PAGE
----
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As of 12:01 a.m. Monday, thousands of cargo containers stacked on ships bound for the U.S. and pallets of Chinese products loaded into the cargo holds of airplanes just got more expensive.
The 10-percent levy on the declared value of goods U.S. importers buy from Chinese suppliers will add new complications, along with higher costs, as buyers and sellers across trans-Pacific supply chains complete the nuts-and-bolts of how and when the new tariffs are handled.
Customs brokers said they were working overtime in the days leading up to the new tariff deadline, filing entry paperwork for shipments from China and hoping those electronic filings would be processed before the midnight cutoff.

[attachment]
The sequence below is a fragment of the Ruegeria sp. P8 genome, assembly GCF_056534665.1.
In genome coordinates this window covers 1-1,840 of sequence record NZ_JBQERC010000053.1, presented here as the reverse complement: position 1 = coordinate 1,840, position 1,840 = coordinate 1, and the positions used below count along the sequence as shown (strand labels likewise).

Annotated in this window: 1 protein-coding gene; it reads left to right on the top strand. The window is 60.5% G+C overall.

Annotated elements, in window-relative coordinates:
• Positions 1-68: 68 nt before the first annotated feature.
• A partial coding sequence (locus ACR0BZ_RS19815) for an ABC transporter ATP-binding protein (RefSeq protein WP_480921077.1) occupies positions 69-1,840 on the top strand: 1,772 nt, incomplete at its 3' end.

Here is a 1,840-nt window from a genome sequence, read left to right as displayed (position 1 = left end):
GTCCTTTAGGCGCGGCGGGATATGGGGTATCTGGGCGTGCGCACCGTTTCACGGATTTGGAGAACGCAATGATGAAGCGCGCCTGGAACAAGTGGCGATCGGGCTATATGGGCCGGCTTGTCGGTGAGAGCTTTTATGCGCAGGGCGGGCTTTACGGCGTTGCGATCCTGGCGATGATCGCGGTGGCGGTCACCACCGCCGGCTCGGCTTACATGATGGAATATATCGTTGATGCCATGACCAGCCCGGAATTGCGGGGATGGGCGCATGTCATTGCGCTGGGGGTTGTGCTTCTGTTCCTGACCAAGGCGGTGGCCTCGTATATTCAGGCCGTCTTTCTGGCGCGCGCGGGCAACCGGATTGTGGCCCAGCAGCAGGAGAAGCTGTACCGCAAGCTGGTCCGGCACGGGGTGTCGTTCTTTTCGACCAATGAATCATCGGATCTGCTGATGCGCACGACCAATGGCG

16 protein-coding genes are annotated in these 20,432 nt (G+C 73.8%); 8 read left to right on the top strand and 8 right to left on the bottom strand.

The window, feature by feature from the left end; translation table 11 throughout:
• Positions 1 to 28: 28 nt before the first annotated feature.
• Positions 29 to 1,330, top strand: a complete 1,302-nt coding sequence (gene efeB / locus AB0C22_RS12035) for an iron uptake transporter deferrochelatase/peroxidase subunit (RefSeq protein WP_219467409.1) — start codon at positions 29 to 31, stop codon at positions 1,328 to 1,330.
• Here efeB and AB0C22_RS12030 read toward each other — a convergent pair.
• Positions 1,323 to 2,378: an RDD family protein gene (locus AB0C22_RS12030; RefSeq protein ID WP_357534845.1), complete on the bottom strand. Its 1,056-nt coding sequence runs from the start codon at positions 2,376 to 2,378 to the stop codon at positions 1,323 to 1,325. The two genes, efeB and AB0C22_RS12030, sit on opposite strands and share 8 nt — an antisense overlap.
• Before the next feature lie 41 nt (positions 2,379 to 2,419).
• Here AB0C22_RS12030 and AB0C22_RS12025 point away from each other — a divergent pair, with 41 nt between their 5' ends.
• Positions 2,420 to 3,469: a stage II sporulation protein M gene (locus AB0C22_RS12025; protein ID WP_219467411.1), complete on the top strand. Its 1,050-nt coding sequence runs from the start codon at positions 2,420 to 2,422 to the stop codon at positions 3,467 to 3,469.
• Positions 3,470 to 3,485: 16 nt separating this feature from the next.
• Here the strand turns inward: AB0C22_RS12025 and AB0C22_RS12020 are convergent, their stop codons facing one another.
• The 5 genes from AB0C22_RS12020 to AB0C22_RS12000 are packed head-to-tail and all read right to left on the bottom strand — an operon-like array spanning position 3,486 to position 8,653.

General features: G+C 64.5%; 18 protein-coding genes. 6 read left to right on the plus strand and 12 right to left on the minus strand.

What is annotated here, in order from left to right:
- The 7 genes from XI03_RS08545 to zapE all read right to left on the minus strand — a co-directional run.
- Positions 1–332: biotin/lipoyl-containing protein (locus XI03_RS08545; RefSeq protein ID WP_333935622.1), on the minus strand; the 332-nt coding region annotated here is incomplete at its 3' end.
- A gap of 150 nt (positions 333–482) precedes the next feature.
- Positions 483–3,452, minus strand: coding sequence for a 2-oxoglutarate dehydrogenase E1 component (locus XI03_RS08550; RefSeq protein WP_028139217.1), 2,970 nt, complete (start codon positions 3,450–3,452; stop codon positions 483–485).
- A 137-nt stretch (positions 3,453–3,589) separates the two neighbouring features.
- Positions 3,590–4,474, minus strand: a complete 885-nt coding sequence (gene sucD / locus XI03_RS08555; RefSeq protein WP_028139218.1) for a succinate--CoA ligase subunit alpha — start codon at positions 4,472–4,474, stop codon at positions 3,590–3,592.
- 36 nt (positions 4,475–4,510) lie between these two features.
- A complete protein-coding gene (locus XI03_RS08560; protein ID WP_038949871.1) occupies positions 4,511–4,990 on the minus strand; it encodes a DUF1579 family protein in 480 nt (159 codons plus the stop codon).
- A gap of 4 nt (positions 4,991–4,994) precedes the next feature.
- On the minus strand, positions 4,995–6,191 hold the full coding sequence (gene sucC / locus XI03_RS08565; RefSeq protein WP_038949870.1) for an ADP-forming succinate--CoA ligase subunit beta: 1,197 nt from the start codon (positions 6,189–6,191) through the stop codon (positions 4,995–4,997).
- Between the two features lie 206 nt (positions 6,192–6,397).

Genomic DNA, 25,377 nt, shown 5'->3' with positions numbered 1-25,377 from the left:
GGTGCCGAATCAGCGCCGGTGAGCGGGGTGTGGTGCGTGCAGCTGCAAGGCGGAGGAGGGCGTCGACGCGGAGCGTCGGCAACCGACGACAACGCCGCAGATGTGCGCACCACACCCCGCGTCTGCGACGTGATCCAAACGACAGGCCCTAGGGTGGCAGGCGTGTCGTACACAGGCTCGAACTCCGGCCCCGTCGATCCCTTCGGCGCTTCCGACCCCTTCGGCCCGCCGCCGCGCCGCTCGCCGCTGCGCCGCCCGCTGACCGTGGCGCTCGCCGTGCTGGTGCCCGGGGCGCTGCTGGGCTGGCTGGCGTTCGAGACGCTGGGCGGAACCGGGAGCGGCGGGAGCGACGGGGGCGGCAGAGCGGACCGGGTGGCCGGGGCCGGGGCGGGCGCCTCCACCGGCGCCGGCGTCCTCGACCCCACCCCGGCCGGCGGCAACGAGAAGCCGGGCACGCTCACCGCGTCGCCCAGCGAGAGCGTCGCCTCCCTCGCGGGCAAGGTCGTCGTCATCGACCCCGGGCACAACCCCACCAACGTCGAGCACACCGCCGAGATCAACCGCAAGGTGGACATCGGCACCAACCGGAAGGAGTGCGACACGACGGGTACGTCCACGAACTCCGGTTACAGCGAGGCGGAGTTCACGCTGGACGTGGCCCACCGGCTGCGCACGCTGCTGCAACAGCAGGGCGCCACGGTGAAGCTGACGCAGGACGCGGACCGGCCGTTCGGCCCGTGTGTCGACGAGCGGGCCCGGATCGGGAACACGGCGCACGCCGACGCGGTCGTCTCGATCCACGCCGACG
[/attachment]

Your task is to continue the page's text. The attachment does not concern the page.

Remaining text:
“This is all done electronically and has been for years,” said Marianne Rowden, president of the American Association of Exporters and Importers. Once the tariffs go into effect, the funds are withdrawn directly from the importer’s bank account as soon as the products enter U.S. commerce.
Customs broker A.N. Deringer Inc. handles the duty payments for many of its customers via electronic transfer and bills the importers later. But it has been encouraging its customers to set up their own transfer accounts with U.S. Customs so the broker doesn’t have to front the funds.
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